What do you do with a 400-pound cow who survived death as a baby and now thinks she's a dog?
Obviously, you invite her inside the house for a bit so she can do some counter surfing and convene with her dog best friends.
"All of our dogs love Harveigh and really enjoy spending time with her. I don’t think they realize that she is a cow and not just a really big dog," Tammy Canton told TODAY. "Truthfully, I don’t think Harveigh sees herself any different from the dogs. Being around each other is completely normal for all of our animals."
Harveigh was born on August 28, a few days after Hurricane Harvey hit Texas.
Canton and her family had a lot on their plate at the time. Their street was flooded, and there were two families staying at their house in Fulshear, Texas, "that had been evacuated along with their eight dogs," Canton said.
Then one of the Cantons' pet cows unexpectedly gave birth. And the baby — named Harveigh, after Hurricane Harvey — was in trouble.
"My husband noticed she was in standing water not nursing from her mom. He knew he had to save her or she didn’t have a chance of survival," said Canton, who is 43 years old and owns a local commercial electrical company. "The water was extremely cold, and the pasture was holding quite a bit of water. Mom wasn’t nursing her and Harveigh was weak and shivering from the cold rain."
Harveigh was rushed into the house. She was shivering and lethargic, and could not stand.
Canton felt sure "that she was not going to make it. She seemed too far gone for me to help her."
But the Cantons were going to try.
Canton's husband drove to the next town over to pick up formula. The baby cow drank it up.
It took a few weeks before Canton began feeling confident that Harveigh was going to survive. Their veterinarian recommended she be kept inside throughout this time.
The dogs took an immediate liking to their new companion. A pit bull named Sealy was especially drawn to Harveigh, and the feeling was mutual.
"Sealy starting licking Harveigh and she perked up. All of the dogs seemed to love her right away," Canton said.
It's been an almost fairy tale-like six months since, with the friendly baby cow and her seven doting dogs. (You can take a look at more photos and videos on Harveigh's Facebook page.)
But Harveigh is now going through a bit of a transition period.
She was about 60 pounds at birth, but cows don't stay that little for that long.
The Cantons live in a 2,400-square-foot, three-bedroom house. It's set up so the dogs will be comfortable, but it's not really equipped for a full-sized cow.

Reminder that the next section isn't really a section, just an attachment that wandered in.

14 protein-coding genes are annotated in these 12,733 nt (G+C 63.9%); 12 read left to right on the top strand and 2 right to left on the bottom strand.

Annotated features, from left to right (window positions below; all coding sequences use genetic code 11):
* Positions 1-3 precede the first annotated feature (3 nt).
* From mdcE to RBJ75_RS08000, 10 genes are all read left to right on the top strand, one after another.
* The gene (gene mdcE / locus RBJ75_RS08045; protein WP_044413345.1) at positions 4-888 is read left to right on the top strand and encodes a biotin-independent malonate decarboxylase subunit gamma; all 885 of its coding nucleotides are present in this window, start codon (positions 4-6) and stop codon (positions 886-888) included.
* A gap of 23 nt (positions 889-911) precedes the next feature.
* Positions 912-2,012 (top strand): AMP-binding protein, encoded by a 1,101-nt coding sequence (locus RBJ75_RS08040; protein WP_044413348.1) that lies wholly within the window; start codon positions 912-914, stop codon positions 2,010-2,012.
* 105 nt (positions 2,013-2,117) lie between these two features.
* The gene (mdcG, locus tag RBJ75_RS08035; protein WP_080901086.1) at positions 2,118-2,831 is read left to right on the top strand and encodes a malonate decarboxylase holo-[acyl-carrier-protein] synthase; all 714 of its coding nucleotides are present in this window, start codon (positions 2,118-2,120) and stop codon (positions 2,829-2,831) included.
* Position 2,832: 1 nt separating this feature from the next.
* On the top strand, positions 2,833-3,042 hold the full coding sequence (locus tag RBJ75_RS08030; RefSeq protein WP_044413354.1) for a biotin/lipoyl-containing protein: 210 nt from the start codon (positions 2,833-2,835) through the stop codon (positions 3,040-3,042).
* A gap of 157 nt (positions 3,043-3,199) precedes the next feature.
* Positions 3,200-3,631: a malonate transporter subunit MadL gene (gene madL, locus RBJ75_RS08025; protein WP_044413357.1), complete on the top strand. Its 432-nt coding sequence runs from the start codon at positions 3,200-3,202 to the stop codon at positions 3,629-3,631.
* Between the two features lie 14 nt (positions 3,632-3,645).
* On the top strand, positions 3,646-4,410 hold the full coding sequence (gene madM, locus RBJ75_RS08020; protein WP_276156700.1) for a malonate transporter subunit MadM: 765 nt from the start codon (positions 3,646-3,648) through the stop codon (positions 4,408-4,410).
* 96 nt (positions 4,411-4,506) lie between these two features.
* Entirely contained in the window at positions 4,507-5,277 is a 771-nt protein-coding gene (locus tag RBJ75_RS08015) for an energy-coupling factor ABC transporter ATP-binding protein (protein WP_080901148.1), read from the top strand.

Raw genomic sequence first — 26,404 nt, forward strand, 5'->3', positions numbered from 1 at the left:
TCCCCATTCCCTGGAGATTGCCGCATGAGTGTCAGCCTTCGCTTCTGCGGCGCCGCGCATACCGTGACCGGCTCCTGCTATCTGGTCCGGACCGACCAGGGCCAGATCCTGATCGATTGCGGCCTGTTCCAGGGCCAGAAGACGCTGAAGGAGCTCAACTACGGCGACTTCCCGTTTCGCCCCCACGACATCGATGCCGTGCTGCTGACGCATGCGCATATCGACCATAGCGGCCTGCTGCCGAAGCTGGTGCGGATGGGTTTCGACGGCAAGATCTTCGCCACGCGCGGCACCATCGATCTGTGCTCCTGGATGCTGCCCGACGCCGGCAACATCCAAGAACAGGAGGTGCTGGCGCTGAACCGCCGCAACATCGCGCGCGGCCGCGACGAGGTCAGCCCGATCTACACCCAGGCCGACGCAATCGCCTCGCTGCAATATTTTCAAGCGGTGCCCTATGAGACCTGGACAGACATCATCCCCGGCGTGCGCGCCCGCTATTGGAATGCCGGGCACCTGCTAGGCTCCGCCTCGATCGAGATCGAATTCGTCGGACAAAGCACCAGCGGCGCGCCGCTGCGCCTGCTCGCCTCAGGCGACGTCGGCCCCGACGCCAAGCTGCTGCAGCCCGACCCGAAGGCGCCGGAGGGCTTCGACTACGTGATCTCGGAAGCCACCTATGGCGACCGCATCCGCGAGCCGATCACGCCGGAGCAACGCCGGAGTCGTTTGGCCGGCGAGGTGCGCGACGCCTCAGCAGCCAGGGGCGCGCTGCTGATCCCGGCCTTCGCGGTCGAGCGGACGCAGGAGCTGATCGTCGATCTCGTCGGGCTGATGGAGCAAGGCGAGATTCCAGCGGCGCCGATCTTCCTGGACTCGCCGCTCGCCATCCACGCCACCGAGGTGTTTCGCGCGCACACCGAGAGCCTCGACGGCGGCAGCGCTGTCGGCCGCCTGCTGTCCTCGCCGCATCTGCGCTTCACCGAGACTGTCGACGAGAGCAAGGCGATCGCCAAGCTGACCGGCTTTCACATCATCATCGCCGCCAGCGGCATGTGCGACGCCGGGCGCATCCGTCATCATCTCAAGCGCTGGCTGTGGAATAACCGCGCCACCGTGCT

Harveigh doesn't yet care for the family's six other pet cows, and doesn't live in the barn with them. A couple of months ago, Canton and her husband built Harveigh what they're calling a "cow condo" just outside the house.
"It’s a pretty good-size condo that can hold all of her hay, food, water and enough room for her to lay down," Canton said.
Harveigh doesn't spend a lot of time in the condo, though — only when it's cold or raining, mostly.
Otherwise, she's outside walking around her pasture or playing with the dogs — supervised, now, because she's gotten big enough that she could accidentally hurt her canine friends. Or she's inside, for brief spurts, for some snacks and attention.
"Harveigh’s personality is very loving," Canton said.
Harveigh often shows up at the house mooing, asking to be let inside more often and for longer. She wants to be around the dogs and the people, to have her fur brushed and to put her mouth on things she can reach — which, given her size, is every single thing.
"She literally eats and licks everything," said Canton.
It's a little bit heartbreaking for Canton, knowing that her cow wants to be with people and dogs so badly, and also knowing that at 400 pounds and growing this isn't really a permanent possibility.
So she and her husband are trying to help Harveigh get acclimated to the other cows. They've been bringing her by the barn for short visits. She moos in protest throughout, but Canton knows this is the only way.
"We are slowly introducing her," Canton said. "It’s so hard not to go and just get her out. If she wants to learn how to 'cow,' she will need to spend time with them."
Whether Harveigh adapts quickly or slowly to her fellow bovines, or never at all, she "will always be a part of our family," Canton said.
Canton feels that Harveigh came into her life for a reason. Not just so that she could save the little cow, but so that they could share their lives together — and sometimes share those lives together inside the house.
"It fills my heart with joy being able to spend so much sweet time with her. She will literally lay her head on my lap and be at peace," said Canton. "If you can look into an animal's eyes and see the love they have and the emotions that many don’t give them credit for having, you would fight for their life too."